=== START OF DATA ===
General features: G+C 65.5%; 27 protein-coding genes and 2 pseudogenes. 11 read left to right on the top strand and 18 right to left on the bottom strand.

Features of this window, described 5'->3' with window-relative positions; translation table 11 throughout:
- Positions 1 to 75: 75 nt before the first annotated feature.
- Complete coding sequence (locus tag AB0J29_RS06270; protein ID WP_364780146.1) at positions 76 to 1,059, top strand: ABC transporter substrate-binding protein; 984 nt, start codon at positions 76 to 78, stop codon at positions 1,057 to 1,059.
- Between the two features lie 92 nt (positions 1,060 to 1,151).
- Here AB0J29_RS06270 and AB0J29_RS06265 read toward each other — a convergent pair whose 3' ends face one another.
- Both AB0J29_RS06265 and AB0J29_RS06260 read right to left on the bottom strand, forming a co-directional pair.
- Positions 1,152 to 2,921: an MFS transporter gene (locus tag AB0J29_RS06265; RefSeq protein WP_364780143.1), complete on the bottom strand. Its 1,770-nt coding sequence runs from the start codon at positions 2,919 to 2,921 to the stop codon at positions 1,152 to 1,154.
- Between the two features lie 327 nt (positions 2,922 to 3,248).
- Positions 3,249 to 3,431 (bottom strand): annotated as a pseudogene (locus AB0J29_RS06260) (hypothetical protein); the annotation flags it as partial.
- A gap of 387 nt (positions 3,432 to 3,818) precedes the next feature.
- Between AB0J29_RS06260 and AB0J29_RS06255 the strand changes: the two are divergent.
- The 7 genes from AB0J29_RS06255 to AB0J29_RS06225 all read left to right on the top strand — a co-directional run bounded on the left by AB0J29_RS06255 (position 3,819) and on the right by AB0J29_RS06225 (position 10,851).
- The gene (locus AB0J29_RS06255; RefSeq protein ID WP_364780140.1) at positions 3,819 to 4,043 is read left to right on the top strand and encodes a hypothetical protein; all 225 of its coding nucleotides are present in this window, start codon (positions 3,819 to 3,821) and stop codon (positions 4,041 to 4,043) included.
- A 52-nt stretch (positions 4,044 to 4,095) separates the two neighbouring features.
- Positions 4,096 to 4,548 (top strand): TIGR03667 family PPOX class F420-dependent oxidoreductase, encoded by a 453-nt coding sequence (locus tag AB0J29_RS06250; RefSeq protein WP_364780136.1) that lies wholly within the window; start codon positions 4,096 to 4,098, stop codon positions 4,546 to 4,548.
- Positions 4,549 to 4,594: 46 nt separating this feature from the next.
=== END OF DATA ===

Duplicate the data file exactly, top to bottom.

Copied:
General features: G+C 65.5%; 27 protein-coding genes and 2 pseudogenes. 11 read left to right on the top strand and 18 right to left on the bottom strand.

Features of this window, described 5'->3' with window-relative positions; translation table 11 throughout:
- Positions 1 to 75: 75 nt before the first annotated feature.
- Complete coding sequence (locus tag AB0J29_RS06270; protein ID WP_364780146.1) at positions 76 to 1,059, top strand: ABC transporter substrate-binding protein; 984 nt, start codon at positions 76 to 78, stop codon at positions 1,057 to 1,059.
- Between the two features lie 92 nt (positions 1,060 to 1,151).
- Here AB0J29_RS06270 and AB0J29_RS06265 read toward each other — a convergent pair whose 3' ends face one another.
- Both AB0J29_RS06265 and AB0J29_RS06260 read right to left on the bottom strand, forming a co-directional pair.
- Positions 1,152 to 2,921: an MFS transporter gene (locus tag AB0J29_RS06265; RefSeq protein WP_364780143.1), complete on the bottom strand. Its 1,770-nt coding sequence runs from the start codon at positions 2,919 to 2,921 to the stop codon at positions 1,152 to 1,154.
- Between the two features lie 327 nt (positions 2,922 to 3,248).
- Positions 3,249 to 3,431 (bottom strand): annotated as a pseudogene (locus AB0J29_RS06260) (hypothetical protein); the annotation flags it as partial.
- A gap of 387 nt (positions 3,432 to 3,818) precedes the next feature.
- Between AB0J29_RS06260 and AB0J29_RS06255 the strand changes: the two are divergent.
- The 7 genes from AB0J29_RS06255 to AB0J29_RS06225 all read left to right on the top strand — a co-directional run bounded on the left by AB0J29_RS06255 (position 3,819) and on the right by AB0J29_RS06225 (position 10,851).
- The gene (locus AB0J29_RS06255; RefSeq protein ID WP_364780140.1) at positions 3,819 to 4,043 is read left to right on the top strand and encodes a hypothetical protein; all 225 of its coding nucleotides are present in this window, start codon (positions 3,819 to 3,821) and stop codon (positions 4,041 to 4,043) included.
- A 52-nt stretch (positions 4,044 to 4,095) separates the two neighbouring features.
- Positions 4,096 to 4,548 (top strand): TIGR03667 family PPOX class F420-dependent oxidoreductase, encoded by a 453-nt coding sequence (locus tag AB0J29_RS06250; RefSeq protein WP_364780136.1) that lies wholly within the window; start codon positions 4,096 to 4,098, stop codon positions 4,546 to 4,548.
- Positions 4,549 to 4,594: 46 nt separating this feature from the next.